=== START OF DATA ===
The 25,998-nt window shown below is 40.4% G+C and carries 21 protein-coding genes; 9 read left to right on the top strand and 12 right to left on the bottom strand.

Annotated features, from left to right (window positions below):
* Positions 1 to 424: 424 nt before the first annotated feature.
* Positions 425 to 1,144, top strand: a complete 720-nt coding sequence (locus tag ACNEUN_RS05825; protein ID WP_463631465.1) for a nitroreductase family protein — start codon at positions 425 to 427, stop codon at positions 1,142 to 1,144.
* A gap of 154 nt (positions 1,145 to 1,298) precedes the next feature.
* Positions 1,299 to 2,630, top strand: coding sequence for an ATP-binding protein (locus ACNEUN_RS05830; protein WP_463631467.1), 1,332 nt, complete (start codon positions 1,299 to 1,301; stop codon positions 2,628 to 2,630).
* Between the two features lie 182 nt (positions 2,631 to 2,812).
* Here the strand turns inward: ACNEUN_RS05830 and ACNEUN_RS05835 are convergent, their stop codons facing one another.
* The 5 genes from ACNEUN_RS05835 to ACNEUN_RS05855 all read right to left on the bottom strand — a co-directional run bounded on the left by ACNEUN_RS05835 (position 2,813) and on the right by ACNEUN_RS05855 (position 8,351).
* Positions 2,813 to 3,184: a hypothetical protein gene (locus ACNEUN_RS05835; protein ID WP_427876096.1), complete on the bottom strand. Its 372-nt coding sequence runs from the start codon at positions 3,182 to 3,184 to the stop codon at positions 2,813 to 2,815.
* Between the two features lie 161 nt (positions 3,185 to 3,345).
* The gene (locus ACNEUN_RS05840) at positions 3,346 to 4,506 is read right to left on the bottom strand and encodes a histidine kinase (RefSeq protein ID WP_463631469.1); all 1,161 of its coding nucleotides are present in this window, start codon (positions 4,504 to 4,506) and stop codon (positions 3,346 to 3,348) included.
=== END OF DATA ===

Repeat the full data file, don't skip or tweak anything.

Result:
The 25,998-nt window shown below is 40.4% G+C and carries 21 protein-coding genes; 9 read left to right on the top strand and 12 right to left on the bottom strand.

Annotated features, from left to right (window positions below):
* Positions 1 to 424: 424 nt before the first annotated feature.
* Positions 425 to 1,144, top strand: a complete 720-nt coding sequence (locus tag ACNEUN_RS05825; protein ID WP_463631465.1) for a nitroreductase family protein — start codon at positions 425 to 427, stop codon at positions 1,142 to 1,144.
* A gap of 154 nt (positions 1,145 to 1,298) precedes the next feature.
* Positions 1,299 to 2,630, top strand: coding sequence for an ATP-binding protein (locus ACNEUN_RS05830; protein WP_463631467.1), 1,332 nt, complete (start codon positions 1,299 to 1,301; stop codon positions 2,628 to 2,630).
* Between the two features lie 182 nt (positions 2,631 to 2,812).
* Here the strand turns inward: ACNEUN_RS05830 and ACNEUN_RS05835 are convergent, their stop codons facing one another.
* The 5 genes from ACNEUN_RS05835 to ACNEUN_RS05855 all read right to left on the bottom strand — a co-directional run bounded on the left by ACNEUN_RS05835 (position 2,813) and on the right by ACNEUN_RS05855 (position 8,351).
* Positions 2,813 to 3,184: a hypothetical protein gene (locus ACNEUN_RS05835; protein ID WP_427876096.1), complete on the bottom strand. Its 372-nt coding sequence runs from the start codon at positions 3,182 to 3,184 to the stop codon at positions 2,813 to 2,815.
* Between the two features lie 161 nt (positions 3,185 to 3,345).
* The gene (locus ACNEUN_RS05840) at positions 3,346 to 4,506 is read right to left on the bottom strand and encodes a histidine kinase (RefSeq protein ID WP_463631469.1); all 1,161 of its coding nucleotides are present in this window, start codon (positions 4,504 to 4,506) and stop codon (positions 3,346 to 3,348) included.